Magnesia-phosphate cement (MPC) mortars based on magnesia and ammonium dihydrogen orthophosphate (ADP) were prepared with additions of sodium triphosphate (STP), boric acid, and borax as set-retarders. The resulting materials were characterised in terms of their setting characteristics, mechanical properties, and microstructures. The retarders were found to increase the setting time and to reduce the intensity of the exothermic reactions during the initial setting and hardening stages. The effectiveness of STP as a retarder was limited by its solubility in the saturated ammonium phosphate solution, determined as 340 g dm(-3), which meant that the maximum setting time obtained was approximately 15 min. In contrast, successive additions of boric acid and borax led to a cumulative increase in setting time to a maximum of 1 h for the compositions investigated. The use of retarders also led to an extension of the initial hardening period, as indicated by reductions in the early values of Young's modulus and flexural strength. The microstructural characteristics of the materials produced were very dependent on the type and level of additive employed; for STP, the binding phase was relatively fine grained (< 0.5 m), while for boric acid relatively large-grained (> 10 mum) structures were observed as a result of a reduction in the supersaturation of the aqueous solution. Well-aged mortar specimens exhibited a high incidence of microcracks on the fracture surfaces, which were related to the occurrence of a fracture process zone ahead of the main crack tip during fracture. (C) 2001 Elsevier Science Ltd. All rights reserved.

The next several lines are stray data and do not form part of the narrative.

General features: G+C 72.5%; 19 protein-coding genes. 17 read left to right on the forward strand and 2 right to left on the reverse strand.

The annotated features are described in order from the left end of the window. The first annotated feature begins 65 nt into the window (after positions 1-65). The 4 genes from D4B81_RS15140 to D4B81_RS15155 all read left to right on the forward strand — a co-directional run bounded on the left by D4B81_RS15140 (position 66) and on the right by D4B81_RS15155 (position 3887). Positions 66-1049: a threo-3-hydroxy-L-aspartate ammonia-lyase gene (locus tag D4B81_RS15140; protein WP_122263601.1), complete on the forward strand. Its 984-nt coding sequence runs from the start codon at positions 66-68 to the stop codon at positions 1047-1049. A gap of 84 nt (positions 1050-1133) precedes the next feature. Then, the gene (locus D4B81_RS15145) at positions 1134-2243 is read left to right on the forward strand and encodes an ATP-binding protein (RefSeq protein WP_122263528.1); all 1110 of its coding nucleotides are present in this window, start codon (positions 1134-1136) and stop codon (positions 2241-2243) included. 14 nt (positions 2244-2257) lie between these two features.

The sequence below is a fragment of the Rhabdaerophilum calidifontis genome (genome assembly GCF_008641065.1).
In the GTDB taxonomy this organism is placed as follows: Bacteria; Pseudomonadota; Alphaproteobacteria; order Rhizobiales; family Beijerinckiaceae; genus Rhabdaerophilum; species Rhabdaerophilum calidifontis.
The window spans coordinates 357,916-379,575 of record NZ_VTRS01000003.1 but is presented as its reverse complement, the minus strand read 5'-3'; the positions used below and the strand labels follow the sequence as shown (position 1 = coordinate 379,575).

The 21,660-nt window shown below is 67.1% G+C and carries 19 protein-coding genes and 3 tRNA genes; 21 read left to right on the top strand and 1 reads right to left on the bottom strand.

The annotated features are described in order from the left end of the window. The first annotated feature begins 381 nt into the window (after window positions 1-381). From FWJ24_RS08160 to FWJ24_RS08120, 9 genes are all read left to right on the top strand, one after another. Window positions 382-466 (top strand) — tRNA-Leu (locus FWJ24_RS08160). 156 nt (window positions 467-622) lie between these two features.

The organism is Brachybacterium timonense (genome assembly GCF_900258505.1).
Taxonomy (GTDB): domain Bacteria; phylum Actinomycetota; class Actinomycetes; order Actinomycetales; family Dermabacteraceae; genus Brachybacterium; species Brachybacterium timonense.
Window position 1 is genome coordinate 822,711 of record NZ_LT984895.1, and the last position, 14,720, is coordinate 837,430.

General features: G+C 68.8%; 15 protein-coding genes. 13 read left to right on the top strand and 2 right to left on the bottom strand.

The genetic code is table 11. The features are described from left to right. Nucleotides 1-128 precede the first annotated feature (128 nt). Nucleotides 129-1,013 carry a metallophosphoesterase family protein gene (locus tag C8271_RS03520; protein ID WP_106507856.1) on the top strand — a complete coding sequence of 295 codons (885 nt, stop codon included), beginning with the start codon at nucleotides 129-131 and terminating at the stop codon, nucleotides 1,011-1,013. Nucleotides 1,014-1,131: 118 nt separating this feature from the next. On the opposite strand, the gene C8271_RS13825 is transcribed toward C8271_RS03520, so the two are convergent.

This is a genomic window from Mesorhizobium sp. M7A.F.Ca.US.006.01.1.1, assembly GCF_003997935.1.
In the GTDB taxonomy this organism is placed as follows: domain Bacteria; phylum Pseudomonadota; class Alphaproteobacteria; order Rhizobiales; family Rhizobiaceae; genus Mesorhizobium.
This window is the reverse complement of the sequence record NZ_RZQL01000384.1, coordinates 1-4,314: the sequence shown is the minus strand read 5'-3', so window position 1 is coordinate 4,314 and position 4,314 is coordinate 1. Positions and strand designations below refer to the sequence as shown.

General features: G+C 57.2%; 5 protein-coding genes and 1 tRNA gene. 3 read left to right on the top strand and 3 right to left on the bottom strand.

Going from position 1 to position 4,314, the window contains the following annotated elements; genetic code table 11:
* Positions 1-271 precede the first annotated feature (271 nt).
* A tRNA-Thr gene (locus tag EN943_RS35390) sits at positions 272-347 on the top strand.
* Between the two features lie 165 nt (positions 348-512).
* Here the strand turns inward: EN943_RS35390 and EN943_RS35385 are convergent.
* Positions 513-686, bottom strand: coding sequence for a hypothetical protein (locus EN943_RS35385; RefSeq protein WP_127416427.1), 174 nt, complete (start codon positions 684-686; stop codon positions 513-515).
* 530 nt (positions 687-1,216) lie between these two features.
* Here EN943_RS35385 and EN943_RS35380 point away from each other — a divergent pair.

|Number of pages||11|
|Journal||Cement and Concrete Research|
|Publication status||Published - 2001|